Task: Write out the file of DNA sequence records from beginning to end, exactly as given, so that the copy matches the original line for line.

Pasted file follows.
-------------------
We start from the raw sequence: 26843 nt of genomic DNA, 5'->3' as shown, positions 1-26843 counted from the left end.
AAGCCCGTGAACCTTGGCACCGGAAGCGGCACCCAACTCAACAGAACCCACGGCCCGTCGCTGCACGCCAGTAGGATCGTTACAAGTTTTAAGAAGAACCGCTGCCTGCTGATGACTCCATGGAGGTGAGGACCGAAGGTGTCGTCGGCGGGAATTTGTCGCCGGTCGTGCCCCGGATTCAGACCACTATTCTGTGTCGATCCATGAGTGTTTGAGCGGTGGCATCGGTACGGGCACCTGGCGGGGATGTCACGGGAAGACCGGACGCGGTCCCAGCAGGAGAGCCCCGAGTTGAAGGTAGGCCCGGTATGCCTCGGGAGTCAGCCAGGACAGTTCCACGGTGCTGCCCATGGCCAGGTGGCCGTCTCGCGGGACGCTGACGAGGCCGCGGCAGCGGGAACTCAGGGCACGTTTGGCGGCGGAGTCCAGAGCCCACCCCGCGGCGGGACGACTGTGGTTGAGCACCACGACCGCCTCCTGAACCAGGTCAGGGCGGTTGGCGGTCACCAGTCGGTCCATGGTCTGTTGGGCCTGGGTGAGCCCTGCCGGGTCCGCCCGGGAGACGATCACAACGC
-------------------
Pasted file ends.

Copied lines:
We start from the raw sequence: 26843 nt of genomic DNA, 5'->3' as shown, positions 1-26843 counted from the left end.
AAGCCCGTGAACCTTGGCACCGGAAGCGGCACCCAACTCAACAGAACCCACGGCCCGTCGCTGCACGCCAGTAGGATCGTTACAAGTTTTAAGAAGAACCGCTGCCTGCTGATGACTCCATGGAGGTGAGGACCGAAGGTGTCGTCGGCGGGAATTTGTCGCCGGTCGTGCCCCGGATTCAGACCACTATTCTGTGTCGATCCATGAGTGTTTGAGCGGTGGCATCGGTACGGGCACCTGGCGGGGATGTCACGGGAAGACCGGACGCGGTCCCAGCAGGAGAGCCCCGAGTTGAAGGTAGGCCCGGTATGCCTCGGGAGTCAGCCAGGACAGTTCCACGGTGCTGCCCATGGCCAGGTGGCCGTCTCGCGGGACGCTGACGAGGCCGCGGCAGCGGGAACTCAGGGCACGTTTGGCGGCGGAGTCCAGAGCCCACCCCGCGGCGGGACGACTGTGGTTGAGCACCACGACCGCCTCCTGAACCAGGTCAGGGCGGTTGGCGGTCACCAGTCGGTCCATGGTCTGTTGGGCCTGGGTGAGCCCTGCCGGGTCCGCCCGGGAGACGATCACAACGC